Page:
Furious at her recent demotion from her political family’s highest places, Maelainine accuses both her critics and former allies of cowardice and cheap vindictiveness.
Rabat – MP Amina Maelainine, whom Morocco’s ruling Justice and Development Party (PJD) recently punished for her association with a “scandalous” clothing choice, has said she will not be silenced by insincere criticism.
Faced with criticism of hypocrisy from a number of Moroccans after pictures emerged in December of Maelainine walking unveiled while in Paris, PJD’s leadership lambasted the MP, who wears a veil while in Morocco.
On Saturday, April 13, the party finally decided to punish Maelainine, also a PJD member, by removing her from her position as seventh vice-president in the House of Representatives.
Maelainine, however, did not wait long to respond to what she perceives as an organized campaign against her personality and political convictions.
Taking to Facebook on Monday, April 15, the demoted MP reminded her critics that a coordinated attempt to silence and sideline her from the party’s highest ranks will not take away her outspokenness and passion.
“That many people have been quick to comment, analyze, and repetitively seek glory on the back of Amina Maelainine is a sign of lack of character,” the MP lashed out. She added that her critics’ behavior since the Paris scandal is “reflective of their inability to take much more heroic roles by espousing more honorable political opinions and causes.”
Maelainine rose to prominence in the aftermath of the 2011 general elections as the voice of the educated but virtuous and religious Moroccan woman.
To those who have suggested that the PJD’s decision to demote Maelainine will further complicate the MP’s political future, making her gradually irrelevant in national political debates, Maelainine said she will continue her fight.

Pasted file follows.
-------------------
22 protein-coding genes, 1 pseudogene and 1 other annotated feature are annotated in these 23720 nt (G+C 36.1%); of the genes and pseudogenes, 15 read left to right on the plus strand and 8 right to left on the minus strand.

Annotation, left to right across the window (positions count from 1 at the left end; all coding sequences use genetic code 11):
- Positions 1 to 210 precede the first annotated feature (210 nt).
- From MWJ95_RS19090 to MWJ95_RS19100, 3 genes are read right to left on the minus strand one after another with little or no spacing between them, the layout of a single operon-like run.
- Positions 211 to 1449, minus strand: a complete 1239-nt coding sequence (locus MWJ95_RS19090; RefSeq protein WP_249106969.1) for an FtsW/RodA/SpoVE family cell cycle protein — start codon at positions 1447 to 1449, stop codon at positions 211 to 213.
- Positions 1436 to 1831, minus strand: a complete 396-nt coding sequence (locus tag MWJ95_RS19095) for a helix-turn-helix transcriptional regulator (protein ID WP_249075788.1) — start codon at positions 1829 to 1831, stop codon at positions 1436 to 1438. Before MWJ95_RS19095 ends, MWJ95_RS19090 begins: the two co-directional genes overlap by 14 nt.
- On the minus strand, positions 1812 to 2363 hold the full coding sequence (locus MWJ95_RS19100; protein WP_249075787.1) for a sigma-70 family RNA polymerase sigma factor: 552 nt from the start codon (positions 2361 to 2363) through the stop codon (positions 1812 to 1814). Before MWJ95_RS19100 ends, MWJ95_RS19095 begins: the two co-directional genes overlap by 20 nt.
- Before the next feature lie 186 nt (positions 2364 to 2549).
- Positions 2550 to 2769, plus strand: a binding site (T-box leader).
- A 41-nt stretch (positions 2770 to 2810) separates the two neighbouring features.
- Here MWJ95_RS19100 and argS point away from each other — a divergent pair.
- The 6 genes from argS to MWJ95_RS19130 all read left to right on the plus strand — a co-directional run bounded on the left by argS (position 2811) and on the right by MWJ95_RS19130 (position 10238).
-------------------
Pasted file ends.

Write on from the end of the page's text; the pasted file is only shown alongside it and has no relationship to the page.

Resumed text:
“I want to point out that this is not the first time that the party’s secretariat general has opposed my candidacy for party leadership,” Maelainine wrote.
According to Maelainine, the hype has more to do with a desire to use her to advance politicians’ own causes. As far as the MP is concerned, those who attack her only sought to paint her in a bad light to make themselves look more principled.
However, while it “is normal” to prefer someone else over her for leadership positions, she stressed that critics’ “constant insinuations and selective condemnations” will not make up for their “lack of noble political convictions.”
While Maelainine has remained uncharacteristically silent since mid-January, when the PJD started debating her political fate, it is not the first time that the outspoken MP has taken sweeping aims at her critics, both outside and within the PJD.
In an interview with Moroccan weekly Al Ayyam in early March, Maelainine hinted at what other critics have called the “marketization of Islamic ethics.”
The idea is that there is an inclination in Moroccan political circles, especially politicians who seek to appeal to a largely conservative and religious electoral base, to take more interest in “smear campaigns” and other “trivial issues” rather than discussing more pressing issues, according to Maelainine.
She told Al Ayyam that there is a general tendency to “accord disproportionate importance” to people’s lifestyles and physical appearance rather than their actions and policies while in public office.
Maelainine’s lost battle
For all of Maelainine’s defiance, it is unlikely that she will appeal to critics, most of whom were convinced of her “hypocrisy” from the very outset of the Paris scandal. For Moroccan liberals, the PJD has already been discredited as a genuine “Islamist party.”
The Moroccan left has consistently held the view that the country’s ruling party only portrays itself—and falsely—as nationalist and Islamist in order to exploit the perceived gap between elites and “everyday Moroccans.”
The party’s aim, critics have argued, is to take advantage of the voting capital of low-income Moroccans considered as more attached to the country’s religious and traditional values.
Meanwhile, as the party seeks to wash itself of such criticisms of hypocrisy, Maelainine is increasingly viewed by many PJD members as a liability.
In an interview with Morocco’s 2M television channel on April 14, justice minister and PJD frontbencher Mustapha Ramid said that “time is up” for Maelainine. Ramid said, “No one has the right to have two faces.”
There are also reports that even Abdelilah Benkirane, former PJD leader and Maelainine’s traditional “protector,” is no longer supportive of his longtime “protegee.”
Meanwhile, Maelainine, loyal to her feisty and defiant self, is adamant that even unanimous rejection from her party will not silence her.
“I have worked hard, with devotion and engagement. I will continue this fight, which is not necessarily linked to holding leadership positions. I will continue fighting with the same passion and enthusiasm as before,” she wrote on Facebook.